Promising Young Soprano Soars
by Jan Jezioro
Emily Helenbrook sings for the Friends of Vienna
On Sunday, October 16, at 3:30pm, Emily Tworek Helenbrook, accompanied by pianist David Bond, offers a varied program of Viennese art songs and operatic selections, on a Friends of Vienna recital program at the Unity Church, 1243 Delaware Avenue.
Sunday afternoon’s program includes the Bach arias “Ich folge dir gleichfalls” and “Seufzer Tranen,” and three selections by Mozart: the aria “S’altro che lacrime” from La Clemenza di Tito, along with the aria “Batti, batti, oh bel Masetto” from Don Giovanni, and a song, “Abendempfindung an Laura, K.523.” Two songs by Richard Strauss, the late-romantic master of vocal writing, also figure in the program, “Morgen!” and “Zueignung,” as well as Erich Wolfgang Korngold’s “Marietta’s lied,” from his opera Die Tote Stadt. The world of Viennese operetta will be represented by “Vilia,” from Lehar’s ever-popular Merry Widow, and Heuberger’s “In Separate Chambers,” from his Opera Ball. And what song recital of Viennese music would be complete without a performance of Rudolf Sieczynski’s 1914 favorite, “Vienna, City of My Dreams”?
Emily Helenbrook is following in the footsteps of what is a long family tradition of professional music-making. Her grandfather, Matthew Tworek, was a member of the Buffalo Philharmonic Orchestra’s first violin section for many decades, while her aunt, with whom she began her vocal studies at a very early age, is the well known Buffalo-based soprano Adrienne Tworek-Gryta.
The 17-year-old lyric coloratura soprano, who has been described as a “vocal prodigy” with a “crystalline, hauntingly beautiful” voice, was recently profiled on the CBS Sunday Morning show during a segment on opera star Renée Fleming, as she was being coached by Fleming at the star’s New York apartment. Emily has been a student of Patricia Alexander, the mother of Renée Fleming, at the Eastman School of Music, where for the past six years she has received the June Clase Voice Scholarship, given in honor of Renée Fleming, and where this past year she received the Director’s Award, given by the dean of the community school, Howard Potter.
Emily has been a recurring soloist with the Ars Nova Musicians in the Viva Vivaldi Festival, and she has made several solo appearances with the Buffalo Philharmonic Orchestra, debuting at age fourteen and returning this past December in the BPO Christmas Pop Series under the baton of Paul Ferington. One of the highlights of her budding career was being selected to perform as a featured soloist at the Kleinhans Music Hall 70th Anniversary concert, along with Metropolitan Opera bass-baritone Valerian Ruminski. Earlier this year, Emily took first place at the prestigious Barry Alexander International Voice Competition, resulting in her debut at Carnegie Hall, and afterwards she was asked to return to Carnegie Hall for another performance at the group’s annual gala. A finalist at the Classical Singer Competition in Los Angeles this past May, Emily has also won first place at the Schmidt Youth Vocal Competition in West Virginia, where the judges praised not only her “amazing voice” but also her musicality.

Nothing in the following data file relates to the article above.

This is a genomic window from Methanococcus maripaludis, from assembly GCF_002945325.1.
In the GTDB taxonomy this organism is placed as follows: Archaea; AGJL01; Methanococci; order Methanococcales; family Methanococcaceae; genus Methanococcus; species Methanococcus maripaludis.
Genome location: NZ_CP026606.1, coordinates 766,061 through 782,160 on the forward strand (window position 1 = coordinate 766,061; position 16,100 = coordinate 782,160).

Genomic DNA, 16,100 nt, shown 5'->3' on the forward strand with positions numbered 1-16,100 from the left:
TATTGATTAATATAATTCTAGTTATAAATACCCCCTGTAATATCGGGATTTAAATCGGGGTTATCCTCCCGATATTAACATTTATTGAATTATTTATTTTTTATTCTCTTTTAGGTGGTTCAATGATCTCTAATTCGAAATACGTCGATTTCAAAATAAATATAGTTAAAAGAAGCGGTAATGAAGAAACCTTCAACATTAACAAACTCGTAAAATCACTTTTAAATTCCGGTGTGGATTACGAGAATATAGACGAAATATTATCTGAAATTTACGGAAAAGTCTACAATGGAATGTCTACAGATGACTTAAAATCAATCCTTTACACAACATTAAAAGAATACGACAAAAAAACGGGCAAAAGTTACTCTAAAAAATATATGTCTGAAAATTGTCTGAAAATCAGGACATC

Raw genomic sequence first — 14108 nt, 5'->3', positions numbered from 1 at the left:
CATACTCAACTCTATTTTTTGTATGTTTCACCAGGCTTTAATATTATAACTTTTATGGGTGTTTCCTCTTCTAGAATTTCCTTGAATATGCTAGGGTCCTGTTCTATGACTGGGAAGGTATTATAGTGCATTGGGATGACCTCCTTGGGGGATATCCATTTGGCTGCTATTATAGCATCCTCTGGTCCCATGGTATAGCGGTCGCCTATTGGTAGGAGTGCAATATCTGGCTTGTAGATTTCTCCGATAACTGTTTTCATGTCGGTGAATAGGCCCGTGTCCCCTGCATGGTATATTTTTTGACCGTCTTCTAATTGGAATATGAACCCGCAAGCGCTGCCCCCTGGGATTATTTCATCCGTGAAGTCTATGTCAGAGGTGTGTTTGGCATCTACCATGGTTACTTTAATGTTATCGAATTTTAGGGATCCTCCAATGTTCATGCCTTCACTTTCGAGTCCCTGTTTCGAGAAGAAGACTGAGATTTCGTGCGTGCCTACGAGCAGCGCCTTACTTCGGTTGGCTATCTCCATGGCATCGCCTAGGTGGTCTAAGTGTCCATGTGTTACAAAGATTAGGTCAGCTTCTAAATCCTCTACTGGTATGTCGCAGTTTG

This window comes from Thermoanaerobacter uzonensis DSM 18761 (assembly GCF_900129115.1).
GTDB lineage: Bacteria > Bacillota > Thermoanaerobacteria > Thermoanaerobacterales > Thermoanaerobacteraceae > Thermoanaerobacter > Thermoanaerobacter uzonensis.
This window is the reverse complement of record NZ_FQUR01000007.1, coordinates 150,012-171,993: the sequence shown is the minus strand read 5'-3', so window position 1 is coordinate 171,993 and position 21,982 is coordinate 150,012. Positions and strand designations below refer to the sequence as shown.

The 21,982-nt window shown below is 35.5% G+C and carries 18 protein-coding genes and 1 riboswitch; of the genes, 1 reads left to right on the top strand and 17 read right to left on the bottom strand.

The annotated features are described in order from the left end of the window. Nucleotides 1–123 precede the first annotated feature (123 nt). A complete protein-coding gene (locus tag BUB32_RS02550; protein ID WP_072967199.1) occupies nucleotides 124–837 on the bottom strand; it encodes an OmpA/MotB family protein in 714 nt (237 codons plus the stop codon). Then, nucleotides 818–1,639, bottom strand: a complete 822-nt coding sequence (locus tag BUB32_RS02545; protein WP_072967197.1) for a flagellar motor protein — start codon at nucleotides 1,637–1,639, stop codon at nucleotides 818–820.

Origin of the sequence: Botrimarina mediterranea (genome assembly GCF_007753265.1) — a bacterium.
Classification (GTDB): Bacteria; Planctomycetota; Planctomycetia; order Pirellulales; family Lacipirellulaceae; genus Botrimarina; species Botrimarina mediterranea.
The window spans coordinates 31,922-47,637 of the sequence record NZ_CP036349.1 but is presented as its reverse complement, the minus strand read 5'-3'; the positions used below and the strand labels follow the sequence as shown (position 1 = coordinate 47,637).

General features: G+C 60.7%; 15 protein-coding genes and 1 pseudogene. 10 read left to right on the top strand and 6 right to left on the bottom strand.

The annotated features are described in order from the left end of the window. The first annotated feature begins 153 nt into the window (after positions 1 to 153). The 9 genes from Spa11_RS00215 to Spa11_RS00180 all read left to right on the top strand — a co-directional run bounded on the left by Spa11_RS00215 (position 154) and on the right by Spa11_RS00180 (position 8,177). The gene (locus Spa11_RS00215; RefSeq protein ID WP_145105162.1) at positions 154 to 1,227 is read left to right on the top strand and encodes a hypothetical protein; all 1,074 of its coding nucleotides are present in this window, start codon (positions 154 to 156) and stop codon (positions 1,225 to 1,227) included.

This past summer she attended the acclaimed Bach Music Festival of Canada for an intensive three-day workshop and master class with the Bach expert, baritone Thomas Paul, who Emily describes as “a wonderful teacher,” which culminated in a sold-out performance of an all-Bach program. “Singing Bach requires extreme focus and control,” Emily says, “with the voice being treated as a musical instrument, similar to an oboe or violin. At the end of the master class, I was completely sold on Bach and I realized how in tune with your voice you must be, and how you must pay the closest attention to each seemingly minor detail, or the necessary focus and intensity will be lost. I not only learned about how to begin performing Bach, but I also learned something about the true essence of musical interpretation.
“I’d love to eventually compete in the Metropolitan Opera National Council Auditions,” Emily says, “and hopefully become a national finalist, competing in the Grand Finals Concert on the Metropolitan Opera stage. I want to make it my mission to shout to young people from the rooftops, and to show them that opera has so much to offer. Since I began my love affair with opera, and as I continue to explore other aspects of classical music, my love for it grows exponentially. I hope that I can sing for the rest of my life and that music never leaves my side.”
While Emily is currently focusing on choosing a college to continue her musical studies, she also plans to pursue a double major, studying languages and, eventually, earning a law degree. “Although I cannot live without music,” she says, “I also love art, photography, literature, politics, history, and I want to keep all of these interests alive.”
Tickets are $8 general admission, $6 for students. For more information, visit www.friendsofvienna.org.blog comments powered by Disqus
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